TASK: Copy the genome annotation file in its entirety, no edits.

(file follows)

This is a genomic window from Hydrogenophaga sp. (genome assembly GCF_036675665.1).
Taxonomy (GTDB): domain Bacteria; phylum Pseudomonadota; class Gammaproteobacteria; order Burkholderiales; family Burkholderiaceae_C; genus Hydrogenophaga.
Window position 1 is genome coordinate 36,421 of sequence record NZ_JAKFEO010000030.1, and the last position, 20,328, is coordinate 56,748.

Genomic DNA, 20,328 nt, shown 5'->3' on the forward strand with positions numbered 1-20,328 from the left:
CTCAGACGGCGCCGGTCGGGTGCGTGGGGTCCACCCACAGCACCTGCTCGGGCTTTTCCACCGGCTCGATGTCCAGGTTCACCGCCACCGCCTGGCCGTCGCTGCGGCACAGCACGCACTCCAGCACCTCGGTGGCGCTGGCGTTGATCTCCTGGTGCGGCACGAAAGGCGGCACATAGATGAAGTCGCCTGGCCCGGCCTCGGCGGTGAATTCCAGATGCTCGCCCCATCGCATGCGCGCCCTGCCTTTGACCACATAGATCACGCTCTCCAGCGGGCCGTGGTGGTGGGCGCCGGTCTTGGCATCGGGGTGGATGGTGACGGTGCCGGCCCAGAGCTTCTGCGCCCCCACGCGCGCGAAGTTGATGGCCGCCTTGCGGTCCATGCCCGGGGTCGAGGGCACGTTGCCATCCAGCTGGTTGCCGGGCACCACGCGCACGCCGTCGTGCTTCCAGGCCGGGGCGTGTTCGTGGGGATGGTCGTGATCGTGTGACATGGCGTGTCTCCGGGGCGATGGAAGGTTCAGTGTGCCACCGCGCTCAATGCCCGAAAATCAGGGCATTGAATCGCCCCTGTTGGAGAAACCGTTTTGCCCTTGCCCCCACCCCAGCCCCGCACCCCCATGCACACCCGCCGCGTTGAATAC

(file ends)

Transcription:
This is a genomic window from Hydrogenophaga sp. (genome assembly GCF_036675665.1).
Taxonomy (GTDB): domain Bacteria; phylum Pseudomonadota; class Gammaproteobacteria; order Burkholderiales; family Burkholderiaceae_C; genus Hydrogenophaga.
Window position 1 is genome coordinate 36,421 of sequence record NZ_JAKFEO010000030.1, and the last position, 20,328, is coordinate 56,748.

Genomic DNA, 20,328 nt, shown 5'->3' on the forward strand with positions numbered 1-20,328 from the left:
CTCAGACGGCGCCGGTCGGGTGCGTGGGGTCCACCCACAGCACCTGCTCGGGCTTTTCCACCGGCTCGATGTCCAGGTTCACCGCCACCGCCTGGCCGTCGCTGCGGCACAGCACGCACTCCAGCACCTCGGTGGCGCTGGCGTTGATCTCCTGGTGCGGCACGAAAGGCGGCACATAGATGAAGTCGCCTGGCCCGGCCTCGGCGGTGAATTCCAGATGCTCGCCCCATCGCATGCGCGCCCTGCCTTTGACCACATAGATCACGCTCTCCAGCGGGCCGTGGTGGTGGGCGCCGGTCTTGGCATCGGGGTGGATGGTGACGGTGCCGGCCCAGAGCTTCTGCGCCCCCACGCGCGCGAAGTTGATGGCCGCCTTGCGGTCCATGCCCGGGGTCGAGGGCACGTTGCCATCCAGCTGGTTGCCGGGCACCACGCGCACGCCGTCGTGCTTCCAGGCCGGGGCGTGTTCGTGGGGATGGTCGTGATCGTGTGACATGGCGTGTCTCCGGGGCGATGGAAGGTTCAGTGTGCCACCGCGCTCAATGCCCGAAAATCAGGGCATTGAATCGCCCCTGTTGGAGAAACCGTTTTGCCCTTGCCCCCACCCCAGCCCCGCACCCCCATGCACACCCGCCGCGTTGAATAC